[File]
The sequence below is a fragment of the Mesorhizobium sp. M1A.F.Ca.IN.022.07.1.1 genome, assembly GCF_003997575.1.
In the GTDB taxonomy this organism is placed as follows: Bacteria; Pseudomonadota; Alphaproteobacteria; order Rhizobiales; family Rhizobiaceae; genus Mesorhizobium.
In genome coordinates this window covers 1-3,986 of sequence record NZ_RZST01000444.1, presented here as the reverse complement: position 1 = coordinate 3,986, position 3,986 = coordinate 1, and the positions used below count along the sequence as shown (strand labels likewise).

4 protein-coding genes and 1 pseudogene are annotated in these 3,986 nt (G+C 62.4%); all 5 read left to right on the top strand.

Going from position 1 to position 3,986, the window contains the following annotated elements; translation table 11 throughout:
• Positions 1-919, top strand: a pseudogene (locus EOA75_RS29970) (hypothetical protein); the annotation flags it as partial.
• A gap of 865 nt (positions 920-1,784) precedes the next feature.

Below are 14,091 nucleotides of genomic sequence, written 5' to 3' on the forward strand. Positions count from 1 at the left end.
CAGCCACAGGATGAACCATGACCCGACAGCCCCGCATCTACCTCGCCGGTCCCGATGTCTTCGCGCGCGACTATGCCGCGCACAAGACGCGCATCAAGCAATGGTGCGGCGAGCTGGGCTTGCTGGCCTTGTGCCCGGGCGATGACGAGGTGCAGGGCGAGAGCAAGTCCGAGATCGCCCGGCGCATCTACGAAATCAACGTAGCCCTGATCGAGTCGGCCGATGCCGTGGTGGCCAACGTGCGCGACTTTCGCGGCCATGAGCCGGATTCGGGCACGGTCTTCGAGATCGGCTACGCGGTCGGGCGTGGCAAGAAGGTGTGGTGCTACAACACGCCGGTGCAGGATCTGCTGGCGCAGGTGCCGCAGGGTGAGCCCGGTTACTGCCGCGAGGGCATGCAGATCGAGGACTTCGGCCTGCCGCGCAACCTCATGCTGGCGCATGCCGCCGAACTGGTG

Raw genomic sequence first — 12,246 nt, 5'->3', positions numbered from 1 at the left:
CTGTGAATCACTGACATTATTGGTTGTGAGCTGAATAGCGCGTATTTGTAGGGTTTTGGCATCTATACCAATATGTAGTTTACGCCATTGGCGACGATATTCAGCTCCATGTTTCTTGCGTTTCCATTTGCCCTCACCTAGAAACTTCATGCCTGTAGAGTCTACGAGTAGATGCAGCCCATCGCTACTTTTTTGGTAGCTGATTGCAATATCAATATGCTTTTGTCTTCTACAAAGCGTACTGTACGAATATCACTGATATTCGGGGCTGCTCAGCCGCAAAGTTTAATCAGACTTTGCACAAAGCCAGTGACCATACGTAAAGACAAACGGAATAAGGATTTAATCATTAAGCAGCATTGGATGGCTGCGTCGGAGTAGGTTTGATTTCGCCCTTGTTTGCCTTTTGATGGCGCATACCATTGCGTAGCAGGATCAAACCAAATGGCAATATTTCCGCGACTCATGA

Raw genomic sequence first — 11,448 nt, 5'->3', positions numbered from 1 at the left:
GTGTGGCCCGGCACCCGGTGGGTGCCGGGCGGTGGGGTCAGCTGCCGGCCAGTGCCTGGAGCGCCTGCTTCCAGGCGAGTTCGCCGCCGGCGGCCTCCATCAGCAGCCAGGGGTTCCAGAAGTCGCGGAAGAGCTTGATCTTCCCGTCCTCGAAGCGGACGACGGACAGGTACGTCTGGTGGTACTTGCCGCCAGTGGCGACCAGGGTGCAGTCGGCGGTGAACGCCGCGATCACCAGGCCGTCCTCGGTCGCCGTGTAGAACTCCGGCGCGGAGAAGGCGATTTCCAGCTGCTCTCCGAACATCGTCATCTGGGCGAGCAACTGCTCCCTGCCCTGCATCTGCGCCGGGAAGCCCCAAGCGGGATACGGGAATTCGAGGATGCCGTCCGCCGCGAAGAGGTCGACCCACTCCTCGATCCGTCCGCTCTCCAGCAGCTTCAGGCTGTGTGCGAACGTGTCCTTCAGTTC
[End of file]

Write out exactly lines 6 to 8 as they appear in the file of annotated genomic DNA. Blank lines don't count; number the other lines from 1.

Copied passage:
• Positions 1-919, top strand: a pseudogene (locus EOA75_RS29970) (hypothetical protein); the annotation flags it as partial.
• A gap of 865 nt (positions 920-1,784) precedes the next feature.

Below are 14,091 nucleotides of genomic sequence, written 5' to 3' on the forward strand. Positions count from 1 at the left end.